Tuesday—Culture Makers: The Elite
Message: Culture Makers: The Elite
Preacher: Japhet De Oliveira
Reflection: Paddy McCoy
Live Wonder: Jessyka Albert
Live Adventure: Jessyka Albert
Live Purpose: Kyle Smith
Editor: Becky De Oliveira
Refresh: Begin with prayer. Ask for the Holy Spirit to open your heart to new understanding and for God’s character to be revealed.
Read: Acts 17:16–33 in The Message (MSG). Note 1–3 insights or questions.
Reflect: I’ll admit, I have this weird tendency to watch a movie with the lens of the Gospel covering my eyes. What I mean by this is that I believe every good story—whether the author intended it or not, whether the author knows God or not—has a thread of the Gospel in it. Why do I believe this? Because I believe this story is wired into our DNA. We were created by God for God, whether we realize it or not. So when I watch a movie, it’s not just for entertainment purposes; it’s also to see where the Gospel is hiding. This also gives me the opportunity to make a connection with others in talking about what we’ve watched and what in the world it may have to do with Jesus.
Acts 17 is one of my favorite chapters concerning Paul in the New Testament, because I believe his actions give us a formula for how to share the Gospel outside the walls of our churches. Because Paul goes to Athens alone, he wanders the streets and observes the Athenians—their culture, their writings, and their value system. As he observes, he finds the thread of the Gospel message and evidence of the God of creation in how they live their lives. He attempts to help them see what’s right in front of their faces.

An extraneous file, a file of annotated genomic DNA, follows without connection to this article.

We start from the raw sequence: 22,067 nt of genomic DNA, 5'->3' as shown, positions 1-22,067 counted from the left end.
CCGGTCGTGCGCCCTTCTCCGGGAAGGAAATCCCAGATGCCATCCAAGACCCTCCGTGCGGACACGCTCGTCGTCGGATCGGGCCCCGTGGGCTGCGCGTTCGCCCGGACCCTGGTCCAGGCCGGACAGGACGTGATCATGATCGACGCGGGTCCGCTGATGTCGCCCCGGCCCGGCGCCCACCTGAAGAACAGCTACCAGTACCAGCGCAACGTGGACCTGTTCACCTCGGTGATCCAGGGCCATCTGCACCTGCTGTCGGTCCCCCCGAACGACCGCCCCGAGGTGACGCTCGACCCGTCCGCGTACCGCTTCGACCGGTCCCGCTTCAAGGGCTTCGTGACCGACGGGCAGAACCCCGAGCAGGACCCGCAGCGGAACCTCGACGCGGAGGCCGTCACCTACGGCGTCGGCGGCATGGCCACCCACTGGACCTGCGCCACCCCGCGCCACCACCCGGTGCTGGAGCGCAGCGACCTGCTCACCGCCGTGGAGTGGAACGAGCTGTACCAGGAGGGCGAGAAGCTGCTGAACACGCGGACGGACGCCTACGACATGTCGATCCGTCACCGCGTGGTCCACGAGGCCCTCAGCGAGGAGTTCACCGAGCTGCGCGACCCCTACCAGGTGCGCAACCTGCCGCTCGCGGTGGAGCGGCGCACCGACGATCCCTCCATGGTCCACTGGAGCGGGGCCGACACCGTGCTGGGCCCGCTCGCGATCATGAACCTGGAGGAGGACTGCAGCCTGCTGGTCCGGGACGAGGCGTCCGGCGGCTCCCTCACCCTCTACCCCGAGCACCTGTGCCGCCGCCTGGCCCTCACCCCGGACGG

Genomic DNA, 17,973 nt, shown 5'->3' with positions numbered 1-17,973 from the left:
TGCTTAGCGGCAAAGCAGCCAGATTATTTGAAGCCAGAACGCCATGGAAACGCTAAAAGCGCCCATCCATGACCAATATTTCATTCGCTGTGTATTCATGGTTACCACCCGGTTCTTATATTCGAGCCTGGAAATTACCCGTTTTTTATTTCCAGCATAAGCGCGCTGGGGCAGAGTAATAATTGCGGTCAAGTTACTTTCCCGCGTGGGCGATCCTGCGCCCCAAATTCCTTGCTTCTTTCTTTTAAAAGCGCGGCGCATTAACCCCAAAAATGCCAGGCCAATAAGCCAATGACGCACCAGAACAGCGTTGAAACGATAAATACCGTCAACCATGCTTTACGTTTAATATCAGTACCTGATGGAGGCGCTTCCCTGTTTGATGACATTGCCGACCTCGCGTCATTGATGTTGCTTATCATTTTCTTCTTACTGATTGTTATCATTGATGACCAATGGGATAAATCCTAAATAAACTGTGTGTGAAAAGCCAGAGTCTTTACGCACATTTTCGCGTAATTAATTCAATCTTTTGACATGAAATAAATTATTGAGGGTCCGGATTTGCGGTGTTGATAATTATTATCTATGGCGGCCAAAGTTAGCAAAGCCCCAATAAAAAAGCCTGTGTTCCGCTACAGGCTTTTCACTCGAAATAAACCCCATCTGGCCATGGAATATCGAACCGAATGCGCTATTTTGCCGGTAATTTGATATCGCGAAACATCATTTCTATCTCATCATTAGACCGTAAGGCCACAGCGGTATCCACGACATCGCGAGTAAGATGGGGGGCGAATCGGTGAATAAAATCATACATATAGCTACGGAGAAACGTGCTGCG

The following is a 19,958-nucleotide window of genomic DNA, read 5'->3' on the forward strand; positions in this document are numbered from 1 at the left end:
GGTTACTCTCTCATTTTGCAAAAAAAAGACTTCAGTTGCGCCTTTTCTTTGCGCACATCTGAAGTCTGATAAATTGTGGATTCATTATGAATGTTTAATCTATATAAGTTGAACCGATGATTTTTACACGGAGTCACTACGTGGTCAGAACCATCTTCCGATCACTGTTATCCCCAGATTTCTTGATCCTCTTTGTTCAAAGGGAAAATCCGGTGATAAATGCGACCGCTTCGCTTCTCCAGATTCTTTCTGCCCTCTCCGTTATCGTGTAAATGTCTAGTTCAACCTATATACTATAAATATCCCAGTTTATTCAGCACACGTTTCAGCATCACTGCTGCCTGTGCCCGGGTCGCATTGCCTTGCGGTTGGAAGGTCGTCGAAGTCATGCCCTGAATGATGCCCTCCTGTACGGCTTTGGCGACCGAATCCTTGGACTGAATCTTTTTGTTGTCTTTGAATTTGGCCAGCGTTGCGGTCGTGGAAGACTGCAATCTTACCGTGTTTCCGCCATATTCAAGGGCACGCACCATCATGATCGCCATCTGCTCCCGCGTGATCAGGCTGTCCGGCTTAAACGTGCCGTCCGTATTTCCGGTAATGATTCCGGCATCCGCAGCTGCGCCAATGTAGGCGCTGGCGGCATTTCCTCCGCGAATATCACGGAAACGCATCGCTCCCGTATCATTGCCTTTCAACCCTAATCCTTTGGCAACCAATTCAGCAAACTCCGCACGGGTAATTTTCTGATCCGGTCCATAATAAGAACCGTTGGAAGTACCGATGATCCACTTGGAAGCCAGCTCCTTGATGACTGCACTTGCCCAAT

First, it’s the idol made to an unknown God. “Aha!” Paul says, “there’s a connecting point.” Then he addresses them by saying, “What therefore you worship as unknown, this I proclaim to you.” At this point, he tells them about the one and only true God, but in his discourse you can also tell that he’s been reading their authors and poets. He quotes two of their authors by saying, “In Him [God] we live and move and have our being,” and “For we are indeed his offspring.” So Paul was able to observe Athenian culture, find threads of the Gospel, and weave them together to help the people see who the true Creator of life and Savior of the world was.
In our tribe, we’ve struggled for years to know what it really means to be in the world but not of it (John 17:15-17). Go too far in one direction and you hide from the world and can no longer connect with anyone in it. Too far on in the opposite direction and your values can easily fail to reflect those of Christ. It is a delicate balance for sure, but I believe that if we learn to wear our “Gospel lenses” wherever we go, we will stay true to our beliefs and help connect others to God.
Recalibrate: What do you think it means to be “in the world but not of the world,” and how many relationships and connections do you have with those outside your church?
Respond: Pray for God to give you an opportunity to share the Gospel with a neighbor or friend by connecting their story with His story.
Research: Watch a favorite movie or reread a favorite book, actively looking for a theme that relates to Scripture and the story of God and our redemption.
Pick up your child’s favorite toy. What are some of the reasons they love that toy so much? How can you use that toy to tell a message about Jesus? Maybe it's a blanket that is comforting, a musical instrument that brings joy, or a stuffed animal that never leaves their side. Find ways to share Jesus with your child that connect to their lives and circles of influence.
What is something that reminds you of Jesus? Maybe your parents? A toy? A really big tree? What is it about that thing that makes you think of Him? Next time something normal makes you think of Jesus, share it with the person you’re with!
I went to public school growing up. Sometimes I felt like the only Christian in my school. Do you have any friends who aren't Jesus followers? What are some things you hold in common that you can use to show them who Jesus is?